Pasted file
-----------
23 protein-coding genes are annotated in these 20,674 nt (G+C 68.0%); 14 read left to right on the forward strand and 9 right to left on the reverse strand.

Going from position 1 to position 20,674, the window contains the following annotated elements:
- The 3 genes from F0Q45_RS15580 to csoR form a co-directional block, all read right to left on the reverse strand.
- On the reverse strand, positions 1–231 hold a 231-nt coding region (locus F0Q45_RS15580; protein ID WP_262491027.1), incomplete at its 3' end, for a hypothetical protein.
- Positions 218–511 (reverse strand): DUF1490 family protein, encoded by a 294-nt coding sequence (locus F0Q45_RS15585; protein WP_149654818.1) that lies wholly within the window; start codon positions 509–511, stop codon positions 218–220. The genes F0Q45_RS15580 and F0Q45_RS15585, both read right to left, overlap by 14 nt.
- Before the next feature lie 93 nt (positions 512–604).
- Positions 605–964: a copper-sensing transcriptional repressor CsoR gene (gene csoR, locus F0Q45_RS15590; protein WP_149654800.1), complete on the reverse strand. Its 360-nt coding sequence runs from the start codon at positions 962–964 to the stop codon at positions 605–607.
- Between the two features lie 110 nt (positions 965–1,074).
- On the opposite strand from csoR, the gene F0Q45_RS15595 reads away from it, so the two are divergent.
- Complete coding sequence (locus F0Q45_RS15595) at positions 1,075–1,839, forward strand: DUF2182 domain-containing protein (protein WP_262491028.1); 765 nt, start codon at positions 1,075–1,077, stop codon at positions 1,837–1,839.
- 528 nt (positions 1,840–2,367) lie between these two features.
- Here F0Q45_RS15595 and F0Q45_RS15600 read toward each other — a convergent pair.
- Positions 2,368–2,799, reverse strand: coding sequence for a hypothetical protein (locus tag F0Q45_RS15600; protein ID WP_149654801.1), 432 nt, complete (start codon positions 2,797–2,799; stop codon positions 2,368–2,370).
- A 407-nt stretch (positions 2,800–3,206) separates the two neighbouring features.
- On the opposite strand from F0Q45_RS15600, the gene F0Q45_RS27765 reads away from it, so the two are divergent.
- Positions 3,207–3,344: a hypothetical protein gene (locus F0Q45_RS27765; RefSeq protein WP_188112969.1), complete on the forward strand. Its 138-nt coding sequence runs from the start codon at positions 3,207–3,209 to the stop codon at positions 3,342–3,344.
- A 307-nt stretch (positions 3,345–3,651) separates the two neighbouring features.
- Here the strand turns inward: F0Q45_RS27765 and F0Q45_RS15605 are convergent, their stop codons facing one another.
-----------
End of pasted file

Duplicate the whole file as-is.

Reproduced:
23 protein-coding genes are annotated in these 20,674 nt (G+C 68.0%); 14 read left to right on the forward strand and 9 right to left on the reverse strand.

Going from position 1 to position 20,674, the window contains the following annotated elements:
- The 3 genes from F0Q45_RS15580 to csoR form a co-directional block, all read right to left on the reverse strand.
- On the reverse strand, positions 1–231 hold a 231-nt coding region (locus F0Q45_RS15580; protein ID WP_262491027.1), incomplete at its 3' end, for a hypothetical protein.
- Positions 218–511 (reverse strand): DUF1490 family protein, encoded by a 294-nt coding sequence (locus F0Q45_RS15585; protein WP_149654818.1) that lies wholly within the window; start codon positions 509–511, stop codon positions 218–220. The genes F0Q45_RS15580 and F0Q45_RS15585, both read right to left, overlap by 14 nt.
- Before the next feature lie 93 nt (positions 512–604).
- Positions 605–964: a copper-sensing transcriptional repressor CsoR gene (gene csoR, locus F0Q45_RS15590; protein WP_149654800.1), complete on the reverse strand. Its 360-nt coding sequence runs from the start codon at positions 962–964 to the stop codon at positions 605–607.
- Between the two features lie 110 nt (positions 965–1,074).
- On the opposite strand from csoR, the gene F0Q45_RS15595 reads away from it, so the two are divergent.
- Complete coding sequence (locus F0Q45_RS15595) at positions 1,075–1,839, forward strand: DUF2182 domain-containing protein (protein WP_262491028.1); 765 nt, start codon at positions 1,075–1,077, stop codon at positions 1,837–1,839.
- 528 nt (positions 1,840–2,367) lie between these two features.
- Here F0Q45_RS15595 and F0Q45_RS15600 read toward each other — a convergent pair.
- Positions 2,368–2,799, reverse strand: coding sequence for a hypothetical protein (locus tag F0Q45_RS15600; protein ID WP_149654801.1), 432 nt, complete (start codon positions 2,797–2,799; stop codon positions 2,368–2,370).
- A 407-nt stretch (positions 2,800–3,206) separates the two neighbouring features.
- On the opposite strand from F0Q45_RS15600, the gene F0Q45_RS27765 reads away from it, so the two are divergent.
- Positions 3,207–3,344: a hypothetical protein gene (locus F0Q45_RS27765; RefSeq protein WP_188112969.1), complete on the forward strand. Its 138-nt coding sequence runs from the start codon at positions 3,207–3,209 to the stop codon at positions 3,342–3,344.
- A 307-nt stretch (positions 3,345–3,651) separates the two neighbouring features.
- Here the strand turns inward: F0Q45_RS27765 and F0Q45_RS15605 are convergent, their stop codons facing one another.